9 FAM 302.9-7(B)(4)  (U) “Encourage, Induce, Assist, Abet, or Aid”

(CT:VISA-1597;   08-02-2022)

a. (U) The actions for which a “smuggler” might be found ineligible are numerous.  The acts generally involve an "affirmative act of assistance," that is, an act or acts that are of direct encouragement, inducement, or assistance to the individual's attempted entry in violation of law. Some examples include but are not limited to:

(1)  (U) Before the individual's entry into the United States, offering an individual a job under circumstances where it is clear that the individual will not enter the United States legally to accept the employment, or

(2)  (U) Physically bringing an individual into the United States in violation of law.

(3)  (U) Aiding an individual in any way to arrange for entry into the United States in violation of law.

b. (U) Visa Application and Applications for Admission at Ports of Entry: INA 212(a)(6)(E) relates to assisting a noncitizen to enter the United States “in violation of law."  An individual making a visa application who either knowingly makes false oral or written statements or knowingly provides fraudulent documents on behalf of any visa applicant, including a family member, it would only be considered an attempted entry in violation of law if the misrepresentation meets the standards for an INA 212(a)(6)(C)(i) finding (see 9 FAM 302.9-4 for more information), including the requirement that the false statement was material under the INA 212(a)(6)(C)(i) (see 9 FAM 302.9-4(B)(5)).

9 FAM 302.9-7(B)(5)  (U) “Any Other Alien" Effect of Revision on Family Related Smuggling

(CT:VISA-1358;   09-10-2021)

(U) Encouraging, inducing, or assisting any other individual, even close family members, to enter the United States illegally can result in ineligibility under INA 212(a)(6)(E).  The previous version of this law (INA 212(a)(31)) which was interpreted to exclude actions on behalf of close family members where the sole motive for the actions was family affection and not financial or other “gain.”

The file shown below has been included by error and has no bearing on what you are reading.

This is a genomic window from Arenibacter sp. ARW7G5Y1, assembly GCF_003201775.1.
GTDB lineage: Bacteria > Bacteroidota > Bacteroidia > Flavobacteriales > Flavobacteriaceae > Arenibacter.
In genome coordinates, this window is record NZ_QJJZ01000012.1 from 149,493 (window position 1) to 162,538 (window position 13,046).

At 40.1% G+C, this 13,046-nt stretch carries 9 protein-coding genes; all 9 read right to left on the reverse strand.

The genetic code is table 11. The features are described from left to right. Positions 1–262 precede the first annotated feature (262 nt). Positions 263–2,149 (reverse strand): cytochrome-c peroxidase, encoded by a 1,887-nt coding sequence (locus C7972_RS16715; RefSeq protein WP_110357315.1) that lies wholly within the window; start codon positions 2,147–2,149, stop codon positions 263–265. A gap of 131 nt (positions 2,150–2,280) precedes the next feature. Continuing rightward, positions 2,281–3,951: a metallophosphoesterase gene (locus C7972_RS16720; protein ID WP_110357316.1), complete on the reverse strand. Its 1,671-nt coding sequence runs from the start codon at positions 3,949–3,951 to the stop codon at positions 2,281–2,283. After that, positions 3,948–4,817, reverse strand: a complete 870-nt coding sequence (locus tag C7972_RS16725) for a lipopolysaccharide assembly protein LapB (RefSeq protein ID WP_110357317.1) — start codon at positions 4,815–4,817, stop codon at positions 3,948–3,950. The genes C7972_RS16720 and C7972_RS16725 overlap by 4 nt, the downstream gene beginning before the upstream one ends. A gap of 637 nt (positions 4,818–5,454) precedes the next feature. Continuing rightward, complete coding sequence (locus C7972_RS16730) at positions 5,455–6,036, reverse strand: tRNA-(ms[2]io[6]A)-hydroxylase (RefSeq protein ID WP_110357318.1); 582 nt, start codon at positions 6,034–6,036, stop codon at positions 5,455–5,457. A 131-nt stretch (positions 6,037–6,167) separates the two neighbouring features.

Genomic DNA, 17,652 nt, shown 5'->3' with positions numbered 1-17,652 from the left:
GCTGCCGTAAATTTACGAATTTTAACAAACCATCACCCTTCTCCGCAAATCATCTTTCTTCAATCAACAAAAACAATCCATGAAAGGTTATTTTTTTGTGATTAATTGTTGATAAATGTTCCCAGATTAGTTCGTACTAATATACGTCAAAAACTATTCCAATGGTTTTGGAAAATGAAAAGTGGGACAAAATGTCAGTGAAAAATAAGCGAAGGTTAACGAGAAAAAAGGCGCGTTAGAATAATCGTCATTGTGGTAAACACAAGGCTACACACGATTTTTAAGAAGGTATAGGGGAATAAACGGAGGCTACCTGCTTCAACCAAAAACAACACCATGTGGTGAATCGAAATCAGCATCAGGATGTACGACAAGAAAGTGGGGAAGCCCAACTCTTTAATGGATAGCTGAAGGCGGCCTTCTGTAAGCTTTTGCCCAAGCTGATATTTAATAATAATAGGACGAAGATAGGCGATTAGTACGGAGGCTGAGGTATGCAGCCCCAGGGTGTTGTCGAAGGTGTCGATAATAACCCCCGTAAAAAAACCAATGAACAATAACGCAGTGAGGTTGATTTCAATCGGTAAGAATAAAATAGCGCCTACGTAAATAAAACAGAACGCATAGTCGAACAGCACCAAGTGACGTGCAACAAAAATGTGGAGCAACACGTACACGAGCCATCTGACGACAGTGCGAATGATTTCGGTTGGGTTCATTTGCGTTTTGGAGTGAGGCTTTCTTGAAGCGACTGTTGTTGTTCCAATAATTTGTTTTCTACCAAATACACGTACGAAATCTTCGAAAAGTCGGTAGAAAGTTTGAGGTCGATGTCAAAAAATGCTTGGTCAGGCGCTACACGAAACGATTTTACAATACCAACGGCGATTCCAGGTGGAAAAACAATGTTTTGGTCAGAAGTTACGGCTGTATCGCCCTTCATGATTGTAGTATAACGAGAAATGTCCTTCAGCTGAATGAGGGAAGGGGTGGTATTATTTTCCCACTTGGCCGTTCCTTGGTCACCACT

9 FAM 302.9-7(C)  Unavailable

(CT:VISA-1358;   09-10-2021)

Unavailable. 

9 FAM 302.9-7(D)  (U) Waivers

9 FAM 302.9-7(D)(1)  (U) Waivers for Immigrants

(CT:VISA-1597;   08-02-2022)

a. (U) With respect to an immigrant, pursuant to INA 212(d)(11), the Secretary of Homeland Security may, in their discretion for humanitarian purposes, to assure family unity, or when it is otherwise in the public interest, waive visa ineligibility under INA 212(a)(6)(E) if the individual has encouraged, induced, assisted, abetted, or aided only an individual who at the time of such action was the individual’s spouse, parent, son, or daughter.  DHS has advised that a waiver under INA 212(d)(11) is only available to IV applicants in the following categories:  

(1)  (U) Immediate relatives (IR categories);

(2)  (U) Unmarried sons and daughters of U.S. citizens;

(3)  (U) Spouses and unmarried sons and daughters of LPRs; and

(4)  (U) Married sons and daughters of U.S. citizens.

b. (U) The Secretary of Homeland Security may also waive inadmissibility for an LPR who has sought to assist only his spouse, parent, son, or daughter and who is returning to the United States under the conditions found in INA 211(b), i.e., one who returns under circumstances not requiring a returning resident visa (within one year without a reentry permit, or within a maximum of two years with a reentry permit).  

c.  (U) Because a waiver is only available where the individual has encouraged, induced, assisted, abetted, or aided an individual who at the time of such action was the individual's spouse, parent, son, or daughter, you must make specific factual findings to include the date of the smuggling act and the relationship, if known, to the individual(s) smuggled.  You should document these findings in the case notes.

d. (U) If the applicant has any questions about submitting an IV waiver, they should be directed to contact DHS.

9 FAM 302.9-7(D)(2)  (U) Waivers for Nonimmigrants

(CT:VISA-1358;   09-10-2021)

(U) You may, in your discretion, recommend that DHS grant a waiver under INA 212(d)(3)(A) for an applicant ineligible under INA 212(a)(6)(E) provided they meet the criteria specified in 9 FAM 305.4-3(H).

9 FAM 302.9-7(E)  Unavailable

9 FAM 302.9-7(E)(1)  Unavailable

(CT:VISA-272;   12-20-2016)

Unavailable.

9 FAM 302.9-7(E)(2)  Unavailable

(CT:VISA-272;   12-20-2016)